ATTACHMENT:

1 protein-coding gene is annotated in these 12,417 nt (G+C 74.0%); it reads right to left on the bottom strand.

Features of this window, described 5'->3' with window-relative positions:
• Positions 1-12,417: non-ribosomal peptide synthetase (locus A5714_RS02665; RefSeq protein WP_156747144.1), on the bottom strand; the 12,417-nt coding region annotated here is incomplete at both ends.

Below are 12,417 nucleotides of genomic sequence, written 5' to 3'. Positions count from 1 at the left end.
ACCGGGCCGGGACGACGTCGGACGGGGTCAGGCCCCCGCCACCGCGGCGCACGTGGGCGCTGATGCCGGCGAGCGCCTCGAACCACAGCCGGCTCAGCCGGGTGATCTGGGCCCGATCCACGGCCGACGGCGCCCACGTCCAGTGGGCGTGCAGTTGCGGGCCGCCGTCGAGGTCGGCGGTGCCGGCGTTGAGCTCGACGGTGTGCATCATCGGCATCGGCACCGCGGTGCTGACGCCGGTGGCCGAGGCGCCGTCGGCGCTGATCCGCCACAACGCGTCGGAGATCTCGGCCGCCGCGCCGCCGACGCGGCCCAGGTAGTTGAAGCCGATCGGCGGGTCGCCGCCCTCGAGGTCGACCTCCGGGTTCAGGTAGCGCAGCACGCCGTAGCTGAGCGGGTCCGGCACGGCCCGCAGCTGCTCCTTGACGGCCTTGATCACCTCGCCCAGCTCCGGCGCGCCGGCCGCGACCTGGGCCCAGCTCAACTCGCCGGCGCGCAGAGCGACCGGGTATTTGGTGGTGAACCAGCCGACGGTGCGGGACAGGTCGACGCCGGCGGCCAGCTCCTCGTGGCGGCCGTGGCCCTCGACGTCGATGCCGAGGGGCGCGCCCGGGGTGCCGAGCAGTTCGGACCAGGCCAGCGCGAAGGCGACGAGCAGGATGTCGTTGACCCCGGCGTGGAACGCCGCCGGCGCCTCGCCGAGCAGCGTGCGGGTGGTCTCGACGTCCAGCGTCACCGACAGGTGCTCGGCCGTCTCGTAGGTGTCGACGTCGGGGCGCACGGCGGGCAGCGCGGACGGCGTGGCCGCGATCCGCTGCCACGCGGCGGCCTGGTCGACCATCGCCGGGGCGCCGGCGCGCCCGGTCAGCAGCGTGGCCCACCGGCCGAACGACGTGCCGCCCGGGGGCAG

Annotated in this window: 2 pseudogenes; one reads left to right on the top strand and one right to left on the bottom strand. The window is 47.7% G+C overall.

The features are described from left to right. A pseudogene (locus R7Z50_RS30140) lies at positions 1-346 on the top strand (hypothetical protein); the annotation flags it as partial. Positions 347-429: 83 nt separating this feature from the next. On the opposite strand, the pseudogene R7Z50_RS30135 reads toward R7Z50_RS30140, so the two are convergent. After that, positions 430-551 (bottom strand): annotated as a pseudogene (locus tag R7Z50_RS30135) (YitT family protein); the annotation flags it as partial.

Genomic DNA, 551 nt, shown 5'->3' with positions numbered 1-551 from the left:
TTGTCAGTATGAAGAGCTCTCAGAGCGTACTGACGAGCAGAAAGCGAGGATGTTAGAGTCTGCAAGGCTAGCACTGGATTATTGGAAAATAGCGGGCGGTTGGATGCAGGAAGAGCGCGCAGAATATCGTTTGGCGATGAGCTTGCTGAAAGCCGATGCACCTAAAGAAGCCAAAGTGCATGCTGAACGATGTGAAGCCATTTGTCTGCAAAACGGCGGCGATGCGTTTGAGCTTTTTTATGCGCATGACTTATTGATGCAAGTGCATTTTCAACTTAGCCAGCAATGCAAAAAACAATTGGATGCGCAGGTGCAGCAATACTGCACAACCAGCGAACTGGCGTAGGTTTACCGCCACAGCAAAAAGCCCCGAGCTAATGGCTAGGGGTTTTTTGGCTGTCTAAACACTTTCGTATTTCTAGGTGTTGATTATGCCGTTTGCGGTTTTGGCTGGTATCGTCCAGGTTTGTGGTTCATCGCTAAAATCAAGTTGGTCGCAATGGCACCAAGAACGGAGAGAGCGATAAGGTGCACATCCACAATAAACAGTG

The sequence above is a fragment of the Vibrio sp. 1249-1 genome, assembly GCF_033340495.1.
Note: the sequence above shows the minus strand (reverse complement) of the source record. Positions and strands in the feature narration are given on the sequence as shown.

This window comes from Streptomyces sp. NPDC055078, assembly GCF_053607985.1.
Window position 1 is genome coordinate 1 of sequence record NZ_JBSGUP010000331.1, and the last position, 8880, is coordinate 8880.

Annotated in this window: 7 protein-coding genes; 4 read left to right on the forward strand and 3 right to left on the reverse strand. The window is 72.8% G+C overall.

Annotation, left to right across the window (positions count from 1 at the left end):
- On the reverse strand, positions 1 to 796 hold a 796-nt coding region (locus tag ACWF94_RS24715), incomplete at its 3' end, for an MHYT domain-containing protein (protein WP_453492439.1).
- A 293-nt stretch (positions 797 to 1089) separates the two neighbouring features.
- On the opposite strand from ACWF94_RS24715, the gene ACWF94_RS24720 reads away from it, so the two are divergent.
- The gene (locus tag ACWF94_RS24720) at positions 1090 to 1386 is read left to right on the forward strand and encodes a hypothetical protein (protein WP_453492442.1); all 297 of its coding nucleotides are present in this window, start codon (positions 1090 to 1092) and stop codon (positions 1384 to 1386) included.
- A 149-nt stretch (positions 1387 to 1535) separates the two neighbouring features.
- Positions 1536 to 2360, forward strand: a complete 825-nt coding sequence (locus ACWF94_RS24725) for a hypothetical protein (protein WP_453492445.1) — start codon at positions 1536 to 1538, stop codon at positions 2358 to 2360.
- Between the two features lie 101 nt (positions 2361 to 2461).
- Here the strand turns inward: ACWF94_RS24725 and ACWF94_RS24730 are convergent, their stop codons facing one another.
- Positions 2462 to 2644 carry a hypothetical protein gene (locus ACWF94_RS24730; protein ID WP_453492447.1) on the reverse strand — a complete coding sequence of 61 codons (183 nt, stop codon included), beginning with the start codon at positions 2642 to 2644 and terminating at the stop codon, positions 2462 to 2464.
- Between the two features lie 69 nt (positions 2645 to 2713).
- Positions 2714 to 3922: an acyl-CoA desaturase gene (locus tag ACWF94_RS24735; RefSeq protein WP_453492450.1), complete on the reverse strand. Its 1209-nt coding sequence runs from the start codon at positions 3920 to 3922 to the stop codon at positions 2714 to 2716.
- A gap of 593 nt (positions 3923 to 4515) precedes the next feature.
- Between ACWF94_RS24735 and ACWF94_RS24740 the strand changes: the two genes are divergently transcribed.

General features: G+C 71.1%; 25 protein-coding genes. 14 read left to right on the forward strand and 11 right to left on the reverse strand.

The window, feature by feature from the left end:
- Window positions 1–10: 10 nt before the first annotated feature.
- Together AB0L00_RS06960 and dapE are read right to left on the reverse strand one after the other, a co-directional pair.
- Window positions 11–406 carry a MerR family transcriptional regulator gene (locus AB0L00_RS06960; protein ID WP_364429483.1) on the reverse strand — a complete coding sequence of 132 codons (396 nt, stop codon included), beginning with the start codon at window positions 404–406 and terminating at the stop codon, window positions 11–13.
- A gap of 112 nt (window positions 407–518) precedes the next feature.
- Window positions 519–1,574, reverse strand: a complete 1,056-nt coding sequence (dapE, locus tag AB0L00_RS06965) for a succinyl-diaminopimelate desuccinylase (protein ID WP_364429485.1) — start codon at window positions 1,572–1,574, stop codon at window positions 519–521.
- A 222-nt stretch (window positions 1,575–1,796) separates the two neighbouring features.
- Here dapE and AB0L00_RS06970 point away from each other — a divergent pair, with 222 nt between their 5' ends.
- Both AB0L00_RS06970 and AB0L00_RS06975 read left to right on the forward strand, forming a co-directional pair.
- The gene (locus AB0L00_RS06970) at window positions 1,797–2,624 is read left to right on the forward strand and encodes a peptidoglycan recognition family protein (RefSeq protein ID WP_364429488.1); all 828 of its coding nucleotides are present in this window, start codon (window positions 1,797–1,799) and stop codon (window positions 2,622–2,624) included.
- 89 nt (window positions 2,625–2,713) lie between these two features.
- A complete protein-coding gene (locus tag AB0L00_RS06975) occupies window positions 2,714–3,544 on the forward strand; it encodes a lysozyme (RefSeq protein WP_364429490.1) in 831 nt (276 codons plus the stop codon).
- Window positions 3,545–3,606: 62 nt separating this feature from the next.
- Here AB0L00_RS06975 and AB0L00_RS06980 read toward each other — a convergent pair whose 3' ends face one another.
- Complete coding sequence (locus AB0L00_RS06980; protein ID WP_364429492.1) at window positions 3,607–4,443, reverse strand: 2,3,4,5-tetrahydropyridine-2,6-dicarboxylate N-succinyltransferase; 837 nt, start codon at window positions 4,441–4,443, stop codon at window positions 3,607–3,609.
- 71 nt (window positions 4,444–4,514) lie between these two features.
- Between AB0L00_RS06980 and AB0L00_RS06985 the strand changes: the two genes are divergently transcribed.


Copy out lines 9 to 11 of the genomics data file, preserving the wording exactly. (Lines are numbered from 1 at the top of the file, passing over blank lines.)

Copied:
TTGTCAGTATGAAGAGCTCTCAGAGCGTACTGACGAGCAGAAAGCGAGGATGTTAGAGTCTGCAAGGCTAGCACTGGATTATTGGAAAATAGCGGGCGGTTGGATGCAGGAAGAGCGCGCAGAATATCGTTTGGCGATGAGCTTGCTGAAAGCCGATGCACCTAAAGAAGCCAAAGTGCATGCTGAACGATGTGAAGCCATTTGTCTGCAAAACGGCGGCGATGCGTTTGAGCTTTTTTATGCGCATGACTTATTGATGCAAGTGCATTTTCAACTTAGCCAGCAATGCAAAAAACAATTGGATGCGCAGGTGCAGCAATACTGCACAACCAGCGAACTGGCGTAGGTTTACCGCCACAGCAAAAAGCCCCGAGCTAATGGCTAGGGGTTTTTTGGCTGTCTAAACACTTTCGTATTTCTAGGTGTTGATTATGCCGTTTGCGGTTTTGGCTGGTATCGTCCAGGTTTGTGGTTCATCGCTAAAATCAAGTTGGTCGCAATGGCACCAAGAACGGAGAGAGCGATAAGGTGCACATCCACAATAAACAGTG

The sequence above is a fragment of the Vibrio sp. 1249-1 genome, assembly GCF_033340495.1.
Note: the sequence above shows the minus strand (reverse complement) of the source record. Positions and strands in the feature narration are given on the sequence as shown.